Chunky Prongs

Chunky Prongs

An effective, yet time consuming (hey, this is a hobby, right?) aspect of programming that seems to apply to 3D printing is trial and error. Basically, try something, observe as much as possible on the trial, make adjustments and try again. Slowly but surely, you get something that works.

In this phase now, we are progressing through iterations of trial and error.

This model error has been seen frequently. It means there is something “untrue” with the model. It has an extraneous line or wall inside of it or something similar. Also, circles/curves might be caught in this error, but it is unclear at this time.

Watertight errors everywhere

More errors kept appearing with experiments with the prongs. Eventually, we abandoned round prongs to limit these errors, which seemed to help.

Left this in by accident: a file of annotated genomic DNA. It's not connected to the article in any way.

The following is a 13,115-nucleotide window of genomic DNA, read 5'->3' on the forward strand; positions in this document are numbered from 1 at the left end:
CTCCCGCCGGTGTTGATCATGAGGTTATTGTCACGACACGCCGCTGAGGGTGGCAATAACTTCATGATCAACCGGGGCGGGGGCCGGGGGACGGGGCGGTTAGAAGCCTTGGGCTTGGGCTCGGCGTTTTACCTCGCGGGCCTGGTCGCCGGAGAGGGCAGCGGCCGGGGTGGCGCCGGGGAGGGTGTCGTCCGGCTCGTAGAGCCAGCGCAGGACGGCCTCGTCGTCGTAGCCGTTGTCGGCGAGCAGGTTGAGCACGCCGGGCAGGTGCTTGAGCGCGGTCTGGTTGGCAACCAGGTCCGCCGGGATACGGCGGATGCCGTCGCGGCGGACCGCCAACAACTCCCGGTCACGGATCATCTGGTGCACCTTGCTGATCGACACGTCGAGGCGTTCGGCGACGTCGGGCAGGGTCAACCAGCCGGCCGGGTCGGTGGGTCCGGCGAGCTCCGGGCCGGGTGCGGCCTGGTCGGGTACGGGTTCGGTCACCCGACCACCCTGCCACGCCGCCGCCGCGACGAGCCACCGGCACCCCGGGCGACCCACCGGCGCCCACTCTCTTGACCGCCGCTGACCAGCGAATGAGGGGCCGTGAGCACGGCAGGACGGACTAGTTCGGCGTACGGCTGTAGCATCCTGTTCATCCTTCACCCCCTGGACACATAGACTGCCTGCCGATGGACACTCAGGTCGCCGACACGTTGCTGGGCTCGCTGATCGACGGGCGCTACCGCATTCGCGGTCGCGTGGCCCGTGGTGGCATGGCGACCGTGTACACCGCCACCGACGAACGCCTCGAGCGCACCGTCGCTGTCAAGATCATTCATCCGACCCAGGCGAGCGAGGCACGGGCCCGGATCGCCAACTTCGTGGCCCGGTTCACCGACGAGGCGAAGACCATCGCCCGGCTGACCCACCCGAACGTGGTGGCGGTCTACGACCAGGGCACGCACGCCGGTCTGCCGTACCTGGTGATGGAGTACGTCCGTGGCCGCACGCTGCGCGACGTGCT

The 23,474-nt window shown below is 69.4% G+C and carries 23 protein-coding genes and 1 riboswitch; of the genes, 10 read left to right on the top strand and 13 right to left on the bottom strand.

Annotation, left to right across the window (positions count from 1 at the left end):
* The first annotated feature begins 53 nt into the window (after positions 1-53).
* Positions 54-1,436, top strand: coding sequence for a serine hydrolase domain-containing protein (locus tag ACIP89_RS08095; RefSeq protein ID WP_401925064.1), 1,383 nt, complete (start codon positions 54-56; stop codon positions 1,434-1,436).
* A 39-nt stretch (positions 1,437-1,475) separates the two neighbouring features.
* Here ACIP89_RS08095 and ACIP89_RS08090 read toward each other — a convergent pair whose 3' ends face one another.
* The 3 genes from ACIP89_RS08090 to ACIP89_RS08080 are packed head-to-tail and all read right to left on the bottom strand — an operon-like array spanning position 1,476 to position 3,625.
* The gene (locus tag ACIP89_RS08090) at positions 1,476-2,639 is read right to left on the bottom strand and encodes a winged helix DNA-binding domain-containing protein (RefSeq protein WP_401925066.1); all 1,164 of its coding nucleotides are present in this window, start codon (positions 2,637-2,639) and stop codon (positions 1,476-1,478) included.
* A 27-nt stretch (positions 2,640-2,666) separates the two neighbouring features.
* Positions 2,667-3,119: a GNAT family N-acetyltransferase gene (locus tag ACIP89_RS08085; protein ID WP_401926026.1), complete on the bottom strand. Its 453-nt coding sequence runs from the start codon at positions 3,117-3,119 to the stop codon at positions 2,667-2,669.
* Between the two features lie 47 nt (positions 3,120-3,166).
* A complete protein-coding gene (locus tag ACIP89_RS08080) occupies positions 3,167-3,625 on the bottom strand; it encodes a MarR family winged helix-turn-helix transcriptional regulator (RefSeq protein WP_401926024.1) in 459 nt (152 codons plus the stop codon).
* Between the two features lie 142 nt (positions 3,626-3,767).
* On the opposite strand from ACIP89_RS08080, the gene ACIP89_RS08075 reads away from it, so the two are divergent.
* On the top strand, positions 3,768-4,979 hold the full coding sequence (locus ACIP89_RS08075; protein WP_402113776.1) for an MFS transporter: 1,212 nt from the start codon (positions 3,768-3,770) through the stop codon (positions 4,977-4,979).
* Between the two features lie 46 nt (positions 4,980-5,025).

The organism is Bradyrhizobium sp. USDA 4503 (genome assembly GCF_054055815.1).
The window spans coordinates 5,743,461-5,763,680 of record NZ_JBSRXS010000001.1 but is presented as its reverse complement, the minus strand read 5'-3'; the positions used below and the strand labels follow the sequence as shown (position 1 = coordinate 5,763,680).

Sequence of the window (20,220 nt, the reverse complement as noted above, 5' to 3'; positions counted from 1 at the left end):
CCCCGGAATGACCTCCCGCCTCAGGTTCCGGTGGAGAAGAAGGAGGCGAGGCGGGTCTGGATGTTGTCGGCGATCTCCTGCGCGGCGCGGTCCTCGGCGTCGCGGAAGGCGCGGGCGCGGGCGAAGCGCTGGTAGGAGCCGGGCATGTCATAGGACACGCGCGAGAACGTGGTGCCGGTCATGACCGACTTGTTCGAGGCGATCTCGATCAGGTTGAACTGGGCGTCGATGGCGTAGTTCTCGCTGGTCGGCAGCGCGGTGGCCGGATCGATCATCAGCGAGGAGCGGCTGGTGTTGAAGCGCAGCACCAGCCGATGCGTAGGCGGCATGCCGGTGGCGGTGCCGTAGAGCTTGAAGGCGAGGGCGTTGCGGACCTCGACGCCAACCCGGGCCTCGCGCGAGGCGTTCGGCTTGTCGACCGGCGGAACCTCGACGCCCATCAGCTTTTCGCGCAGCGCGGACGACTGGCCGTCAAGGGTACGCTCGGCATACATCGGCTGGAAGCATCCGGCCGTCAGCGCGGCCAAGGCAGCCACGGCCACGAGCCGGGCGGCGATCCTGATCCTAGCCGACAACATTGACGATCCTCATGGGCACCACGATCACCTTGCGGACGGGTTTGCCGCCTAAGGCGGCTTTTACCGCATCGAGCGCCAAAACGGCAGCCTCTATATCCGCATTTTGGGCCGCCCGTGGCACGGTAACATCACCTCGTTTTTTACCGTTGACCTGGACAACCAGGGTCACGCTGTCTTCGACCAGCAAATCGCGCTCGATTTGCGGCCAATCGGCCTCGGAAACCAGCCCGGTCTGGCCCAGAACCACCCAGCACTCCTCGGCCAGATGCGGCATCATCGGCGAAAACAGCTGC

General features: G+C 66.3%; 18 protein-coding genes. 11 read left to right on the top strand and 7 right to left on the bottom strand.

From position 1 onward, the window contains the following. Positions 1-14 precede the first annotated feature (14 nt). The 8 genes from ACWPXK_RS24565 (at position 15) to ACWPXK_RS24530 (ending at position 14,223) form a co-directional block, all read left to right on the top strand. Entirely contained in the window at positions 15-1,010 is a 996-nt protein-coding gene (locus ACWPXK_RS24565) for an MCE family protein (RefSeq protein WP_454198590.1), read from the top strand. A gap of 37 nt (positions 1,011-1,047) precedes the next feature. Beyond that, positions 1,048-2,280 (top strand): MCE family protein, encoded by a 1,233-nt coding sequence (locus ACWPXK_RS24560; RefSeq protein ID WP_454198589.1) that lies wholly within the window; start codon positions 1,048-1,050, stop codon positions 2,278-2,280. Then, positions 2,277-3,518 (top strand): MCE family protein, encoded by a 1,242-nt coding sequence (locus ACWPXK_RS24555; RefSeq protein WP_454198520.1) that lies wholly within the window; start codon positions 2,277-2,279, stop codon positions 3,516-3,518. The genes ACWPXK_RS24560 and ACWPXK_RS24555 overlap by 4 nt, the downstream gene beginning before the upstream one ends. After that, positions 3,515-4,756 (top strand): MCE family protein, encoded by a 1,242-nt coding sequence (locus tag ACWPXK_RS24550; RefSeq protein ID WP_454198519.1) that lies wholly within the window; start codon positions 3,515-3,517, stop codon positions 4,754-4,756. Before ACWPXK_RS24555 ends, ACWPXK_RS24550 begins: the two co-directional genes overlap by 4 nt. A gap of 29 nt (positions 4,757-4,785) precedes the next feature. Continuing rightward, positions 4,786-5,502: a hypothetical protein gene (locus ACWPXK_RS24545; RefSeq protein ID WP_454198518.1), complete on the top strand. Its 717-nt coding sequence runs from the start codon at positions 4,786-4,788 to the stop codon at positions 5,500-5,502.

More problems as the shards get more complex

Maybe there is more to learn about creating 3D model pieces that interlock. Perhaps this post can help (Blender focused). Here they describe the “Pin and Cavity” method, similar to what we are doing. They specifically make the prong a cylinder.

Pin and Cavity
Sword tip, viewed in Ultimaker Cura

Cura does not seem to have a problem with a Sketchup cylinder. Hmm.

We thought that circles, curves were problematic. Maybe?

A new idea. Try to make prongs larger and more chunky.

A more complex design that might actually hold together

Resin vs. FDM

Took a side track on Resin vs FDM. Resin can produce finer detail, but has a number of drawbacks, including cost, complexity, etc. My brother’s printer is filament (less detailed).

For a nice rundown, check out:

Resin examples

Orc on guitar
Resin details show through

Filament examples

Doors and The Rock
Dice Castle

This is the last iteration that has made it to the printer, but we have made new changes to it in effort to get the sword to “hold as one”. Basically, we are trying to find prongs that hold.

Looking better!

Here is the latest, the Chunky Prong version.

Chonky Prongs

Part 3 coming soon!!!



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